Major Incidents, Mass Casualty Incidents

Preplanned EMS Role in Emergency Management

In this day and age of varying potential disasters ranging from natural to manmade, it’s important that each EMS agency have a set of preplans. Not only with their own agency, but also with other departments in their area. Too often, history has shown that EMS hasn’t improved when it comes to preparing for disasters in the respective areas they serve.

Why is this? Naturally, EMS has the mindset of thinking reactionary rather than planning. Our mindset is that when anything occurs, we will rise to the occasion and take care of it. However, we need to keep in mind that some incidents can be a lot bigger than the resources we may currently have.

Why & Who?

“Preparedness is best thought of as a process—a continuing sequence of analyses, plan development, and the acquisition of individual and team performance skills achieved through training, drills, exercises, and critiques.”1 The practice of EMS planning varies considerably among communities. More and more we are seeing a steady increase not only in mass casualty incidents, but also natural disasters.

For example, since 1990, natural disasters have affected about 217 million people every year. Geophysical disasters include earthquakes, volcanoes, dry rockfalls, landslides and avalanches. Climate-related disasters include hydrological events such as floods, storm surge and coastal flooding, while meteorological events include storms, tropical cyclones, local storms, heat/cold waves, drought and wildfires.2

In order to effectively serve patients and the community EMS leaders need to understand the area they are serving. That being said, it takes more than an EMS agency to understand the risks that are potential threats to a community.

To have an effective preplan and understand the risks in your community, you need to utilize the ideas and expertise of all the departments in the community. Many communities have multiple departments ranging from EMS, fire, emergency managers, police, public works and, most importantly, elected city officials.

Having the input and buy-in from community leaders will help create a “big picture” on the potential risks your community faces from disasters, as well as understanding the resources your community can provide to your agency.

How to Preplan

So now that you know what disasters face your community, plan for it in your agency. For example, if you serve in a large community how many ambulances do you have for transport? Do you have a written agreement with other ambulance agencies to assist? What’s your plan for first responders that may not show up if a disaster strikes? These are just a few of some important questions your agency leaders need to ask themselves.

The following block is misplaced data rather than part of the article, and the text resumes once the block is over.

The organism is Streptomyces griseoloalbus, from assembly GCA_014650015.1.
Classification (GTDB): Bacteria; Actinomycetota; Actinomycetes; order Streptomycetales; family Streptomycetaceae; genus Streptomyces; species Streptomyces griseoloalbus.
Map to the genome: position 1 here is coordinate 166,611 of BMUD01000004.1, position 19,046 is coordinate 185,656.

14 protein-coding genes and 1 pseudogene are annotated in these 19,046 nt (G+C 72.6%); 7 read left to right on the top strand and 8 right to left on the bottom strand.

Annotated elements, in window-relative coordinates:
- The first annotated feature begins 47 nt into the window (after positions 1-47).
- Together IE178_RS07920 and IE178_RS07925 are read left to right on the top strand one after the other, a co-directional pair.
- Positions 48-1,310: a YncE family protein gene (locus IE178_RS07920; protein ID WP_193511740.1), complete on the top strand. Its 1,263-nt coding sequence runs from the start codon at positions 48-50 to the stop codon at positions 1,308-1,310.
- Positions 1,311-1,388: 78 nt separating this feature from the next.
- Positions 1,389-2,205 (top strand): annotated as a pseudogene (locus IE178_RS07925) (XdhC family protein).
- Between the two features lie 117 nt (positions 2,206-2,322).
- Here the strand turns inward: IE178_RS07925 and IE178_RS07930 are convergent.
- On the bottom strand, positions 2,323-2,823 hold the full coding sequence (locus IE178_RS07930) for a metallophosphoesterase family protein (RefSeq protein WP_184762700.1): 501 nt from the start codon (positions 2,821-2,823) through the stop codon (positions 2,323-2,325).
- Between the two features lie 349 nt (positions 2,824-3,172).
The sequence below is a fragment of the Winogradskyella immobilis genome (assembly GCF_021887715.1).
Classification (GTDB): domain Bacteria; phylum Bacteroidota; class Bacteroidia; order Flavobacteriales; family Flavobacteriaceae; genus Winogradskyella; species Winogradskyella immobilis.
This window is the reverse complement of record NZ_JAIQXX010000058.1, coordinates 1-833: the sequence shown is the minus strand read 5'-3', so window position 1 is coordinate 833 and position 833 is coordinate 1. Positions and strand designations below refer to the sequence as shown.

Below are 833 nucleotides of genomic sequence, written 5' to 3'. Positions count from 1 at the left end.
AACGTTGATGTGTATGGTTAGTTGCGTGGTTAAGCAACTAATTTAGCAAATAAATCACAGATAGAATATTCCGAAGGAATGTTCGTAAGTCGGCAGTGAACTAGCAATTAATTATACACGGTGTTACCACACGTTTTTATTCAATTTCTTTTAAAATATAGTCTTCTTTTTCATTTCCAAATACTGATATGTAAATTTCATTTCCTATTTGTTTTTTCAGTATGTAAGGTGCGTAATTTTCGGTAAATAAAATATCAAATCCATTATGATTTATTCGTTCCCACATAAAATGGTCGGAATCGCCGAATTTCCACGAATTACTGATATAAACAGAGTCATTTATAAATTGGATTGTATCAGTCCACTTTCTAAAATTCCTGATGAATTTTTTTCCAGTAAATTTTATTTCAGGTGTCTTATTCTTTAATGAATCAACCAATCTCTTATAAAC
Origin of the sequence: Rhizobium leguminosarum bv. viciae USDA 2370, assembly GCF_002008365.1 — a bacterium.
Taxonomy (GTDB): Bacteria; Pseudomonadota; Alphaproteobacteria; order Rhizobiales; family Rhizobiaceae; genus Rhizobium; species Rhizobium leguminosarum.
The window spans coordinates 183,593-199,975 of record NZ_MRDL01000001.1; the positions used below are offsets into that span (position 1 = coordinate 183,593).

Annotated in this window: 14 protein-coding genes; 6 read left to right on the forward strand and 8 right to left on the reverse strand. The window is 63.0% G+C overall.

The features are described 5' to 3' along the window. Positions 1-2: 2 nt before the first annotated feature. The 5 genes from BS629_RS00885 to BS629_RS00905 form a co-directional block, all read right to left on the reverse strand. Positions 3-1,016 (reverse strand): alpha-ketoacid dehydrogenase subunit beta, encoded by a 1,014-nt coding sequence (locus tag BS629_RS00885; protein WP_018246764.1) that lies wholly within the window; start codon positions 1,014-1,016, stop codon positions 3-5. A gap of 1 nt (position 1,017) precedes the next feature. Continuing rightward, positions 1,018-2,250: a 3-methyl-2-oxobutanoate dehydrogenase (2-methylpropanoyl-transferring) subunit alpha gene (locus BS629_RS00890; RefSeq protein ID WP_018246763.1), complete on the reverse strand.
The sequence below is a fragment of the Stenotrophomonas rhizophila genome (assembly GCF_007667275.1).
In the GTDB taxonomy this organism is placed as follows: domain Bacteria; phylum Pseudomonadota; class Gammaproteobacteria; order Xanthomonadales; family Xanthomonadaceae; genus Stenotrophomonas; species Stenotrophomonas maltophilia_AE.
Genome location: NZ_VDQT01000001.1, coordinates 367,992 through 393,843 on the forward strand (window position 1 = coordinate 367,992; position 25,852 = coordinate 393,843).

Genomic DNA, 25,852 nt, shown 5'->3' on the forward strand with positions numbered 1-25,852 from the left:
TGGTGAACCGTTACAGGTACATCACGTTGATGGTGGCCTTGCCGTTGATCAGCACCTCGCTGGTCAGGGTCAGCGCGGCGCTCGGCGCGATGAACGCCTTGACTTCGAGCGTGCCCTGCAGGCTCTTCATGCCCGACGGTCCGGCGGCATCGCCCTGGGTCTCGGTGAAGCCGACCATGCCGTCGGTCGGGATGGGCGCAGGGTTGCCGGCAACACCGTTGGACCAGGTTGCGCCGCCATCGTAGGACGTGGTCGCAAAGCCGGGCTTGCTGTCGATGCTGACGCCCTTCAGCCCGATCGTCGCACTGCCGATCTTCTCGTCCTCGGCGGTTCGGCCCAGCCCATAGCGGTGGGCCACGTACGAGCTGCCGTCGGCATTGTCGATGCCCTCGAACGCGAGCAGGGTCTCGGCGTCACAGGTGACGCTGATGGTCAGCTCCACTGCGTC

Unsure how to set up a preplan of any size? Look to the Federal Emergency Management Agency (FEMA) Comprehensive Preparedness Guide (CPG) 101, which provides guidance on the fundamentals of planning and developing emergency operations plans (EOPs). CPG 101 shows that EOPs are connected to planning efforts in the areas of prevention, protection, response, recovery and mitigation.

CPG 101 provides guidelines on developing emergency operations plans (EOP). It promotes a common understanding of the fundamentals of risk-informed planning and decision making to help planners examine a hazard or threat and produce integrated, coordinated, and synchronized plans. The goal of CPG 101 is to make the planning process routine across all phases of emergency management and for all homeland security mission areas.3

Funding Preplanning

Preplanning for disasters in the EMS isn’t free. The NASEMSO report of January 2015 on EMS domestic preparedness notes that EMS receives a mere 4% of federal disaster preparedness funds from the U.S. Department of Homeland Security and the Department of Health and Human Services. In addition, there’s no mandate of minimum funding of EMS required for other organizational recipients of these grant programs.4

Funding is best received from the community you serve, but how do you accomplish that? The answer is through elected officials. Like mentioned previously, involving local officials in the disaster planning process can show your agencies abilities and how vital you are to the area you serve. Having the elected official understand what it is your agency may lack may be an opportunity for funding.

Conclusion

Preplanning is something we all are aware of in EMS, but we often never do it. We owe it to the community we serve to always be ready. Being ready means understanding that EMS is only one aspect of the bigger picture of disaster preparedness. Get out there, talk to your community leaders, understand the risks, the resources and be prepared.

References

1. Dynes RR. Disaster reduction: The importance of adequate assumptions about social organization. Sociological Spectrum. 1993;13(1):175–192.

2. Guha-Sapir D, Vos F, Below R. (2012.) Annual disaster statistical review 2011: The numbers and trends. Center for Research on the Epidemiology of Disasters. Retrieved Aug. 9, 2018, from ble on www.cred.be/sites/default/files/ADSR_2011.pdf.

3. Developing and Maintaining Emergency Operations Plans. (November 2010.) Federal Emergency Management Agency. Retrieved March 1, 2018, from www.fema.gov/media-library-data/20130726-1828-25045-0014/cpg_101_comprehensive_preparedness_guide_developing_and_maintaining_emergency_operations_plans_2010.pdf.

4. National Association of State EMS Officials. (January 2015.) Emergency Medical Services Domestic Preparedness Improvement Strategy, National Association of State EMS Officials. Retrieved Aug. 9, 2018, from www.nasemso.org/Projects/DomesticPreparedness/documents/NASEMSO-EMS-Domestic-Preparedness-Improvement-Strategy-FINAL-Jan2015.pdf.